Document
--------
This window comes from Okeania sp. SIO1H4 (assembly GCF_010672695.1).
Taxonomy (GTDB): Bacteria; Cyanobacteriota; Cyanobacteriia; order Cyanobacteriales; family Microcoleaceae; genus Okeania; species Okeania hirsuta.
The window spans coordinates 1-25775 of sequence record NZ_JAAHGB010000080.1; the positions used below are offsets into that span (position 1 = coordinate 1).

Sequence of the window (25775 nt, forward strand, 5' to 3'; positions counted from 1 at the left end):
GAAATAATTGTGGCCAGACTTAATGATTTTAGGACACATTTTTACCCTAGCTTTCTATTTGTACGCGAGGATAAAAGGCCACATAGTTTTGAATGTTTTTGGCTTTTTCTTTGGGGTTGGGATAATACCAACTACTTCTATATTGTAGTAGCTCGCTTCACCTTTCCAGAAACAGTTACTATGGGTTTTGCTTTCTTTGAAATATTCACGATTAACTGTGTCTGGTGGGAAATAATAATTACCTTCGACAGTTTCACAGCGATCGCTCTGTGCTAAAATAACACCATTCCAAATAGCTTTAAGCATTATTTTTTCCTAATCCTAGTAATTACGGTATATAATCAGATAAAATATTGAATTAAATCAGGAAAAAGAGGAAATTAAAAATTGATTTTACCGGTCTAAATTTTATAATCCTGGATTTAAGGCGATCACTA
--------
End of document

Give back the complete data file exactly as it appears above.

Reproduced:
This window comes from Okeania sp. SIO1H4 (assembly GCF_010672695.1).
Taxonomy (GTDB): Bacteria; Cyanobacteriota; Cyanobacteriia; order Cyanobacteriales; family Microcoleaceae; genus Okeania; species Okeania hirsuta.
The window spans coordinates 1-25775 of sequence record NZ_JAAHGB010000080.1; the positions used below are offsets into that span (position 1 = coordinate 1).

Sequence of the window (25775 nt, forward strand, 5' to 3'; positions counted from 1 at the left end):
GAAATAATTGTGGCCAGACTTAATGATTTTAGGACACATTTTTACCCTAGCTTTCTATTTGTACGCGAGGATAAAAGGCCACATAGTTTTGAATGTTTTTGGCTTTTTCTTTGGGGTTGGGATAATACCAACTACTTCTATATTGTAGTAGCTCGCTTCACCTTTCCAGAAACAGTTACTATGGGTTTTGCTTTCTTTGAAATATTCACGATTAACTGTGTCTGGTGGGAAATAATAATTACCTTCGACAGTTTCACAGCGATCGCTCTGTGCTAAAATAACACCATTCCAAATAGCTTTAAGCATTATTTTTTCCTAATCCTAGTAATTACGGTATATAATCAGATAAAATATTGAATTAAATCAGGAAAAAGAGGAAATTAAAAATTGATTTTACCGGTCTAAATTTTATAATCCTGGATTTAAGGCGATCACTA